For over a decade I have fought "Paint downs" (when non Indians are used as Indian stuntmen/women), in the entertainment business and to see what I saw with this MTV production seems to have set us back and is very disturbing. It seems to me that Saginaw is nothing more than a mascot in this show, in the eyes of MTV it may be ok to make fun our culture and heritage, and considering the amount of work I have done to assure any film/TV productions I was involved with were done in a good way with respect to the tribes represented, I find this production to be a disgrace to who we are and what we have fought for through out the generations, on and off set.
By John Goff
There is an old saying that “Sticks and stones may break my bones but names will never hurt me.” Yet insults and insulting creations still carry negative energies even when physical violence is not done. Insults can undermine positive self-esteem, and contribute to patterns of self-destructive behavior. Pride is needed to realize potential yet the Dudesons portrays nothing to be proud of.
No one's taking this as a satire, spoof, or joke because there's no evidence it is a satire, spoof, or joke. We know millions of people believe Indians are nothing but a mishmash of stereotypes: headdresses, feathers, eagles, canoes, totem poles, casinos, etc. There's no reason to think these foreigners are more knowledgeable than the average American.
We're waiting for the first person to defend or justify a black counterpart to this episode. Suppose the Dudesons did the same kind of stunts dressed in blackface, grass skirts, and bones and claiming they were auditioning for a primitive African tribe. Would the so-called "jokes" still be satirical, ironic, or funny?
It's difficult to find images of stereotypical African tribesmen online. I presume that's because people realize these images are racist and don't want to be associated with them. Yet you can find countless images of "primitive" Indians from the same era. Why is one racist stereotype acceptable but not the other?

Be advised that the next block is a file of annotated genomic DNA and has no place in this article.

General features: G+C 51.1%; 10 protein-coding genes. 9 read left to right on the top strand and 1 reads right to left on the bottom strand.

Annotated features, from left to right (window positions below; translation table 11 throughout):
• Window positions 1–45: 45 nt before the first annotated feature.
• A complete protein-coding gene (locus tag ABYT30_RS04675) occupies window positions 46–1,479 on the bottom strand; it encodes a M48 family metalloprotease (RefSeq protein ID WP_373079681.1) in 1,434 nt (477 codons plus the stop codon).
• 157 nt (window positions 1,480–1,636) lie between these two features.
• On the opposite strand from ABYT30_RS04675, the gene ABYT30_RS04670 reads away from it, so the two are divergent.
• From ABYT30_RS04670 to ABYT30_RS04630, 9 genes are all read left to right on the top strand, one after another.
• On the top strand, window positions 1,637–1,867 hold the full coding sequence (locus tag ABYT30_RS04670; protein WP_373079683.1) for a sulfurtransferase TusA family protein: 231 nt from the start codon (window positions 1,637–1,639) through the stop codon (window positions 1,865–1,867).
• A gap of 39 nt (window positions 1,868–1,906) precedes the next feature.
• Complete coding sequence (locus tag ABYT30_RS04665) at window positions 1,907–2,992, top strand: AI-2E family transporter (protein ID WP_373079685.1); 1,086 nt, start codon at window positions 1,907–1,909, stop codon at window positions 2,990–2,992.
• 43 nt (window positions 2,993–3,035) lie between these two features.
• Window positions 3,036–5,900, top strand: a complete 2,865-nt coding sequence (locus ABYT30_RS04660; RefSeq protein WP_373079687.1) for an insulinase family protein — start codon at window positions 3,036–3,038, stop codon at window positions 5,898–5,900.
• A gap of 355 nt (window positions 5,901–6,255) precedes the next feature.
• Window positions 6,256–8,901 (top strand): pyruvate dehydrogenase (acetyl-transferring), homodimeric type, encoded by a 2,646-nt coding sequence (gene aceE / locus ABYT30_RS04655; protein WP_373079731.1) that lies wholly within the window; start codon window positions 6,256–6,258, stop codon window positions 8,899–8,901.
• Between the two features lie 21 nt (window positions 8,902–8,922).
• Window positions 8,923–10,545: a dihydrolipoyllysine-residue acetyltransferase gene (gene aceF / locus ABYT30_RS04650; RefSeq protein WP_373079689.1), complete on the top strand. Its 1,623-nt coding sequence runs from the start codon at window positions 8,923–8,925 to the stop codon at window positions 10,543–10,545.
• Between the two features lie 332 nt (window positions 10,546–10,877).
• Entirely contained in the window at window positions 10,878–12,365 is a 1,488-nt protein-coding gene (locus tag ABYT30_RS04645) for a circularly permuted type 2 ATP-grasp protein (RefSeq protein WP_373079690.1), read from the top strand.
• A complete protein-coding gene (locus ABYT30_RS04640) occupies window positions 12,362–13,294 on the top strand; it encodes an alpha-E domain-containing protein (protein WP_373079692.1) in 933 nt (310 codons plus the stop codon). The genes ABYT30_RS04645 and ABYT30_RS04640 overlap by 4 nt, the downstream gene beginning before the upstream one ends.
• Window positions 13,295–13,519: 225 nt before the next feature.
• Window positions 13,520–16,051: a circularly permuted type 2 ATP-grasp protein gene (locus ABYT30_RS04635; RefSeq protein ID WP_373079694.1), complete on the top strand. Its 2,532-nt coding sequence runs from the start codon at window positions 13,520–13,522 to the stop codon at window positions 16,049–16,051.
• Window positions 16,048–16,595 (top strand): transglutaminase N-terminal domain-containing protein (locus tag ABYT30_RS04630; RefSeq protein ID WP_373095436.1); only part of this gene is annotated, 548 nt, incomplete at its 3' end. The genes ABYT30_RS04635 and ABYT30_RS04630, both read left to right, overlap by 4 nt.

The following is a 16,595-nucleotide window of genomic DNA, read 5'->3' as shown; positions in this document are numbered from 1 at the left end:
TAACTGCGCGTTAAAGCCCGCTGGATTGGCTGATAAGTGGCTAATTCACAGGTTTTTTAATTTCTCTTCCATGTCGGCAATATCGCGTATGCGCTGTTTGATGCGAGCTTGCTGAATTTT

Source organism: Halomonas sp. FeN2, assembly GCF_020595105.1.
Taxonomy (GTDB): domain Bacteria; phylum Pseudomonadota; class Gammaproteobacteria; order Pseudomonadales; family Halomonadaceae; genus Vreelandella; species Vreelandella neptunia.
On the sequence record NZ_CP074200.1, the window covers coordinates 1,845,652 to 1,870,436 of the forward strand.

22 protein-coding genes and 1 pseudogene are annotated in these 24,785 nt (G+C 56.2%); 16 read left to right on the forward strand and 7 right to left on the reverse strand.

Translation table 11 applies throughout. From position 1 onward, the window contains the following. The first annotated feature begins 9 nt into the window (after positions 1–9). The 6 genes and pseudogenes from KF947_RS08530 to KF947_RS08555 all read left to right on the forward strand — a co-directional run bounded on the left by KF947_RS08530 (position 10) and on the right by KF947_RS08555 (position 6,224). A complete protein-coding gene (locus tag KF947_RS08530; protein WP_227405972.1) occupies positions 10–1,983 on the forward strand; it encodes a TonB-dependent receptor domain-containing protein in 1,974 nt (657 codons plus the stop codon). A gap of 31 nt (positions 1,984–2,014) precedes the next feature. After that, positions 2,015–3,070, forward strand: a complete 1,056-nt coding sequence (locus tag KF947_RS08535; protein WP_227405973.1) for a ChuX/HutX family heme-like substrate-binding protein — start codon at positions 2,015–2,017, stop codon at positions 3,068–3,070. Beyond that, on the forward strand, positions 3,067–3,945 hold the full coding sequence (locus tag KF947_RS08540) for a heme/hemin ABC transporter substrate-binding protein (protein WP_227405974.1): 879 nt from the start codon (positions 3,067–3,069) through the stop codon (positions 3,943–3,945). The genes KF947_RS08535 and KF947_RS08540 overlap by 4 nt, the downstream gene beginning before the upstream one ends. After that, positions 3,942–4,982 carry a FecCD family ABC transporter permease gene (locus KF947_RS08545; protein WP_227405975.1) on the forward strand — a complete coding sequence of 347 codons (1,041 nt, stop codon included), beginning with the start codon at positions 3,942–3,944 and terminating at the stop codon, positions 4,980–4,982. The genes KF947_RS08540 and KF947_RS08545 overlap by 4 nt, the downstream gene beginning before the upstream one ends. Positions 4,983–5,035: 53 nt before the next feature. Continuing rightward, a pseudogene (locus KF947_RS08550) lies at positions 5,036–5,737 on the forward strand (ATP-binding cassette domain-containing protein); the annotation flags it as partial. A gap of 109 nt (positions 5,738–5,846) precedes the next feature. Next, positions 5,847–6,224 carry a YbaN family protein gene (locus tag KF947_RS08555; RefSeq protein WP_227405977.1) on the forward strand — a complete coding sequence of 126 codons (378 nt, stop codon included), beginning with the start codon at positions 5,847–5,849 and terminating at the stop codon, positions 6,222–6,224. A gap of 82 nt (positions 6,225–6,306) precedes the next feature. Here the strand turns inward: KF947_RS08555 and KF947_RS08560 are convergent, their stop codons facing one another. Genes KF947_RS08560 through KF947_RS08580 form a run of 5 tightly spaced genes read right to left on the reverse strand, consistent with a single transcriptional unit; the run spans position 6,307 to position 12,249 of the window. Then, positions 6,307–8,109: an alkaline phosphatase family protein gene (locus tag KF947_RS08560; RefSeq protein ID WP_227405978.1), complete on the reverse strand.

Seeing is believing
Gall's point in the second posting is a key one: "As long as the 'stereotypical Indian' is portrayed on the screen, in print, or any other form of media, the general and largely uninformed public will, on some level, believe those stereotypes to be true." Yes. Again, seeing is believing.
This is especially true when a real Indian (Saginaw Grant) talks as if all Indians belong to one tribe and he's their chief. This was a clever attempt to inoculate the episode from criticism, but you have to ask why the Dudesons did it? Why bring in a real Indian if they intended the episode to be a joke? Why not get an Obama lookalike, a Japanese guy, or a blond girl--someone no one would think was an Indian--to make the "joke" unmistakable?
There's zero evidence that most Americans--particularly children--know what Indians are really like and can see through the alleged spoof. This is simply a rationalization for racism: people excusing their own desire to feel superior by mocking and belittling others. When you press those who utter such ridiculous claims, their ignorance inevitably emerges. "Well, Indians really did wear feathers, paddle canoes, ride horses, etc., so what's the problem?"
AIM Santa Barbara notes that MTV has taken down the video for this episode (The Dudesons in America #2). It could be a response to the protests, although the video for episode #1 is unavailable also. Whatever the reason, I suggest we continue the protests until MTV backs down.
For more on the subject, see Okay to Stereotype in "Satires"? and "Lighthearted" and "Humorous" Stereotypes. For more on the subject in general, see The Harm of Native Stereotyping: Facts and Evidence.
Below: Something to spoof on the next episode of The Dudesons?